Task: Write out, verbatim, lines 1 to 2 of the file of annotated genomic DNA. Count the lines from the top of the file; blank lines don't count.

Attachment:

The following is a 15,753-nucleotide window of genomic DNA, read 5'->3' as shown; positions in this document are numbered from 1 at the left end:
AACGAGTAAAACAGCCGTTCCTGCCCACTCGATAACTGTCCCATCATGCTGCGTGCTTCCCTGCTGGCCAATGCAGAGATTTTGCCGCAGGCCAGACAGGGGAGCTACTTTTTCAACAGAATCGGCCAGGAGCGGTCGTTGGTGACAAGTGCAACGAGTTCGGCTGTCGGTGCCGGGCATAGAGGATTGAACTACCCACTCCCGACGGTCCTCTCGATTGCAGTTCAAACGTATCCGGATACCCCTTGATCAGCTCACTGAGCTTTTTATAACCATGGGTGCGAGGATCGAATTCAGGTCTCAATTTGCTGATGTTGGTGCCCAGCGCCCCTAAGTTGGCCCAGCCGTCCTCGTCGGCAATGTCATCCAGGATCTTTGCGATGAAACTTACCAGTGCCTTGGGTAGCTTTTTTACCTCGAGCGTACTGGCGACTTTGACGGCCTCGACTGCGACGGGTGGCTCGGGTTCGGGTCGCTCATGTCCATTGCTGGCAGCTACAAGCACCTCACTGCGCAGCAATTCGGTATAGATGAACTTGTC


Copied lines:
The following is a 15,753-nucleotide window of genomic DNA, read 5'->3' as shown; positions in this document are numbered from 1 at the left end:
AACGAGTAAAACAGCCGTTCCTGCCCACTCGATAACTGTCCCATCATGCTGCGTGCTTCCCTGCTGGCCAATGCAGAGATTTTGCCGCAGGCCAGACAGGGGAGCTACTTTTTCAACAGAATCGGCCAGGAGCGGTCGTTGGTGACAAGTGCAACGAGTTCGGCTGTCGGTGCCGGGCATAGAGGATTGAACTACCCACTCCCGACGGTCCTCTCGATTGCAGTTCAAACGTATCCGGATACCCCTTGATCAGCTCACTGAGCTTTTTATAACCATGGGTGCGAGGATCGAATTCAGGTCTCAATTTGCTGATGTTGGTGCCCAGCGCCCCTAAGTTGGCCCAGCCGTCCTCGTCGGCAATGTCATCCAGGATCTTTGCGATGAAACTTACCAGTGCCTTGGGTAGCTTTTTTACCTCGAGCGTACTGGCGACTTTGACGGCCTCGACTGCGACGGGTGGCTCGGGTTCGGGTCGCTCATGTCCATTGCTGGCAGCTACAAGCACCTCACTGCGCAGCAATTCGGTATAGATGAACTTGTC